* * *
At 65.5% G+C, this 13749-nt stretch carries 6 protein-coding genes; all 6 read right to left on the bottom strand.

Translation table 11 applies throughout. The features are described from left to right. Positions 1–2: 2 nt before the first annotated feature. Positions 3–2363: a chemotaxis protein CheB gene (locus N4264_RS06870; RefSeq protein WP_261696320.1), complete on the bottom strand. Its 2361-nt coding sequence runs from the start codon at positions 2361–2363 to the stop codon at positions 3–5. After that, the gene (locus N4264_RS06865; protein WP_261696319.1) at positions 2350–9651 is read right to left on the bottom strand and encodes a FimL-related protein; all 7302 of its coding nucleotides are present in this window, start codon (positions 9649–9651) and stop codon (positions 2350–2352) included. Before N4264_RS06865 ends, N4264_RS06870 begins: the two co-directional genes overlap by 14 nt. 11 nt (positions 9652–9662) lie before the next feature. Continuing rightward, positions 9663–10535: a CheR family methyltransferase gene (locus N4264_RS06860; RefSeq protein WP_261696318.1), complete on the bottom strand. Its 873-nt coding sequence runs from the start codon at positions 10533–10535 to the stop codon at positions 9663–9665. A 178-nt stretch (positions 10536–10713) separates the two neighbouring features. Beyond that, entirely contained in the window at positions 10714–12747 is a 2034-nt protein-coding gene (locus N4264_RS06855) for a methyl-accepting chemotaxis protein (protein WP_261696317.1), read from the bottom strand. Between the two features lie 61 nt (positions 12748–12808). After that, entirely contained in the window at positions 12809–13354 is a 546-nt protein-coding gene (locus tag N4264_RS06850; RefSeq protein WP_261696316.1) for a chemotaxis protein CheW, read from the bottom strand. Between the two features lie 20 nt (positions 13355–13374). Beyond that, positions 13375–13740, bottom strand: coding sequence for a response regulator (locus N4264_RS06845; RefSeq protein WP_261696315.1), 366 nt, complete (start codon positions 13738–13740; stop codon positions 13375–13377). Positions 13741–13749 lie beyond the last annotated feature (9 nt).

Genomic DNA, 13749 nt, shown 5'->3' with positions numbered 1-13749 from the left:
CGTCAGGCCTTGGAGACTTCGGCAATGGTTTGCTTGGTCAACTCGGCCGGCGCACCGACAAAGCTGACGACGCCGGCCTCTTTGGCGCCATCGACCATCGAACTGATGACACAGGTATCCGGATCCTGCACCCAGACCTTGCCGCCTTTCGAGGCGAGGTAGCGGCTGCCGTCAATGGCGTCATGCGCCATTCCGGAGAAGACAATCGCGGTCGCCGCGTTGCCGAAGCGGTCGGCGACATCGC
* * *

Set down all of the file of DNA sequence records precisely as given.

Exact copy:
At 65.5% G+C, this 13749-nt stretch carries 6 protein-coding genes; all 6 read right to left on the bottom strand.

Translation table 11 applies throughout. The features are described from left to right. Positions 1–2: 2 nt before the first annotated feature. Positions 3–2363: a chemotaxis protein CheB gene (locus N4264_RS06870; RefSeq protein WP_261696320.1), complete on the bottom strand. Its 2361-nt coding sequence runs from the start codon at positions 2361–2363 to the stop codon at positions 3–5. After that, the gene (locus N4264_RS06865; protein WP_261696319.1) at positions 2350–9651 is read right to left on the bottom strand and encodes a FimL-related protein; all 7302 of its coding nucleotides are present in this window, start codon (positions 9649–9651) and stop codon (positions 2350–2352) included. Before N4264_RS06865 ends, N4264_RS06870 begins: the two co-directional genes overlap by 14 nt. 11 nt (positions 9652–9662) lie before the next feature. Continuing rightward, positions 9663–10535: a CheR family methyltransferase gene (locus N4264_RS06860; RefSeq protein WP_261696318.1), complete on the bottom strand. Its 873-nt coding sequence runs from the start codon at positions 10533–10535 to the stop codon at positions 9663–9665. A 178-nt stretch (positions 10536–10713) separates the two neighbouring features. Beyond that, entirely contained in the window at positions 10714–12747 is a 2034-nt protein-coding gene (locus N4264_RS06855) for a methyl-accepting chemotaxis protein (protein WP_261696317.1), read from the bottom strand. Between the two features lie 61 nt (positions 12748–12808). After that, entirely contained in the window at positions 12809–13354 is a 546-nt protein-coding gene (locus tag N4264_RS06850; RefSeq protein WP_261696316.1) for a chemotaxis protein CheW, read from the bottom strand. Between the two features lie 20 nt (positions 13355–13374). Beyond that, positions 13375–13740, bottom strand: coding sequence for a response regulator (locus N4264_RS06845; RefSeq protein WP_261696315.1), 366 nt, complete (start codon positions 13738–13740; stop codon positions 13375–13377). Positions 13741–13749 lie beyond the last annotated feature (9 nt).

Genomic DNA, 13749 nt, shown 5'->3' with positions numbered 1-13749 from the left:
CGTCAGGCCTTGGAGACTTCGGCAATGGTTTGCTTGGTCAACTCGGCCGGCGCACCGACAAAGCTGACGACGCCGGCCTCTTTGGCGCCATCGACCATCGAACTGATGACACAGGTATCCGGATCCTGCACCCAGACCTTGCCGCCTTTCGAGGCGAGGTAGCGGCTGCCGTCAATGGCGTCATGCGCCATTCCGGAGAAGACAATCGCGGTCGCCGCGTTGCCGAAGCGGTCGGCGACATCGC